Lodging performance has been a mixed bag so far in 2023. After a strong January and February, room night demand has drifted modestly below 2022 and 2019 levels since the first week of March. Earlier in the recovery, slower room night sales were attributable entirely to weaker corporate and international travel, while domestic leisure travel led the rally. However, in 2023, the balance has shifted; corporate travel has recovered largely to pre-pandemic levels while leisure demand has softened. This trend is concerning because the leisure market drives most room nights and hotel revenues in San Diego. On a brighter note, however, average daily rates (ADR) have remained well above pre-pandemic levels, keeping a floor under revenues so far this year.
The softening in demand seen since March prompted us to modestly downgrade our forecasts for room night demand for the rest of 2023. The recent slowing may result from historically unseasonably cool, rainy weather this year; concerns over personal finances as inflation forces households to rack up record levels of credit card debt; or general concerns over the economic outlook for the latter half of the year. Or it could be a combination of the three.
Regardless of the cause for the recent slowdown in room night generation, relief doesn’t appear to be coming anytime soon. Many economic indicators are flashing warning signs that a recession will be here by the summer or fall, likely keeping travelers on the defensive for the next six to nine months, and the National Oceanic and Atmospheric Administration is forecasting a 90% probability of an El Niño materializing in the summer and remaining in place through the end of 2023. El Niño is typically associated with wetter-than-average weather in Southern California, potentially extending the rainy, cloudy conditions into early next year.
The above prompted the San Diego Tourism Authority to lower the room night demand forecast for calendar year 2023 from 17.5 million in the January forecast to 17.2 million in April.
Group and business travel to San Diego has come back significantly since late 2022, leading many people to upgrade their forecasts for this year. However, this is likely a mistake.
A survey of corporate executives by Ipsos and and the U.S. Travel Association showed a declining share in Q2 2023 of executives who plan to send employees out to conventions and events in the next six to 12 months, with the most commonly cited concern being tighter corporate budgets. To be sure, research from S&P Global shows that of the $22.7 trillion in debt that the company tracks — just a subset of the total universe of corporate debt in the United States — some 8%, or $1.8 trillion, will mature this year at much higher interest rates than during the pandemic, and another $6.5 trillion will be reset by the end of 2025. This implies that corporate borrowing costs could rise by $90 billion this year and by as much as $325 billion over the next three years—just on that debt alone —crowding out budgeting for anything from new hires to corporate travel.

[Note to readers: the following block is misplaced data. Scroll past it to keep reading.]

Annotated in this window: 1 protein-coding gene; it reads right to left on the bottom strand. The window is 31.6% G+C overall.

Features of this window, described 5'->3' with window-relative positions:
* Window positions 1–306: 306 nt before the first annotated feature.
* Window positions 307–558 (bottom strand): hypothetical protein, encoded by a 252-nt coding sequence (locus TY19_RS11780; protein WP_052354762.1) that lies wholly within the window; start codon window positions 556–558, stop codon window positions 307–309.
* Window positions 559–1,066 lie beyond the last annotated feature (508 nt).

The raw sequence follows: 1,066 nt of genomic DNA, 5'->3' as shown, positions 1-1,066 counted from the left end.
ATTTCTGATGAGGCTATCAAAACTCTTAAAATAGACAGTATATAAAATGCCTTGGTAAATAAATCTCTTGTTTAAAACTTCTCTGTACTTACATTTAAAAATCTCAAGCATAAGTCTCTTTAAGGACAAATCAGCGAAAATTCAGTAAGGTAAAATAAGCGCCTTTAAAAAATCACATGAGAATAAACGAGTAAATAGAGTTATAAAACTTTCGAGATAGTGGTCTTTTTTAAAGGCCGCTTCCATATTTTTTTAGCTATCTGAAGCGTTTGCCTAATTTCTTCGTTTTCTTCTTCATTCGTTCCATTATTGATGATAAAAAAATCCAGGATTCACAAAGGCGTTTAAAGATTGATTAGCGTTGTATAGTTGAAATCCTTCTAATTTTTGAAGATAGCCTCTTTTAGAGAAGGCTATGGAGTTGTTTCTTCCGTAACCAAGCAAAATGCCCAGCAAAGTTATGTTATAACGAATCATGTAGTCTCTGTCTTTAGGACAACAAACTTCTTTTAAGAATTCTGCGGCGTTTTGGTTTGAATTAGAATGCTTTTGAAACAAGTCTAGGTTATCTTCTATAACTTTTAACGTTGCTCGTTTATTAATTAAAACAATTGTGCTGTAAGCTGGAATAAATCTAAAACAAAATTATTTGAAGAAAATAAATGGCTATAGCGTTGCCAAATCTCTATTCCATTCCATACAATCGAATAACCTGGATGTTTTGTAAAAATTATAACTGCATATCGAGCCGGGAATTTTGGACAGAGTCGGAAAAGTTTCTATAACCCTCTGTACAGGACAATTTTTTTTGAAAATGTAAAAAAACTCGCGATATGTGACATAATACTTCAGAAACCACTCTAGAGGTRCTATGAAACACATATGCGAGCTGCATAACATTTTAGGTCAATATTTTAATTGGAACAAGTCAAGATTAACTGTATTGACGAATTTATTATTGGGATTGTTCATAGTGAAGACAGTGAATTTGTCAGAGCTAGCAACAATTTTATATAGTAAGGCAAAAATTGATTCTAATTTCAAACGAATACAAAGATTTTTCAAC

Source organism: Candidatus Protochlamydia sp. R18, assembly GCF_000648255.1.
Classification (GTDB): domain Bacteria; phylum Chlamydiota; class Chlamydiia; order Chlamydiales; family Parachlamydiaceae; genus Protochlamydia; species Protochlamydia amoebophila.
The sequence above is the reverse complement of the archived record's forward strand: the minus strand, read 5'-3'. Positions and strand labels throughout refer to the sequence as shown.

And, of course, the U.S. economy is staring down the barrel of a recession (or so we’ve been told). Our forecasting partner, Oxford Economics, predicts a recession for the second half of 2023. So, even outside of the fundamental issues facing businesses this year, such as rising debt burdens and higher per-unit labor costs, the pullback in corporate travel could be even more pronounced, as corporate leaders mull virtual or hybrid alternatives to meetings.
Unfortunately, any lull in corporate travel could be swift if financial conditions deteriorate rapidly over the next few months. On the upside, however, it’s also worth noting that the convention and events calendars for this year and next are more fully booked than in 2022, providing some comfort that any reduction in corporate travel would not be close to the scale seen during the pandemic or its immediate aftermath.
Despite the headwinds facing the industry, there are pockets of optimism.
First, travel inspiration among leisure travelers remains exceptionally high, and there is still some pent-up travel demand to be wrung out of the market.
Second, San Diego tends to perform decently well even during downturns because travelers in markets such as Los Angeles, Orange County and Las Vegas see San Diego as a cheaper alternative to other longer-haul destinations, raising the value proposition during times of uncertainty. Outside of our drive markets, recent research on the San Diego Tourism Authority’s media effectiveness shows a large share of long-haul travelers from the eastern U.S. booking a trip to San Diego over the next year.
Next, households have seemingly reclassified travel as a necessary budget item rather than a “luxury” expense. As a result, any downturn this year may not have as much of a negative impact on overall travel as in past recessions.
Finally, and perhaps most importantly, forecasts are often wrong. As a result, recession calls may turn out to have been overblown as we head into 2024, and this year’s El Niño pattern could be shorter or less severe than anticipated or could deter visitors less than feared.
Long story short, the forecast is rife with risks, and the San Diego Tourism Authority will closely monitor economic and market conditions for any indications that the tide is turning — for better or worse —for tourism this year and next.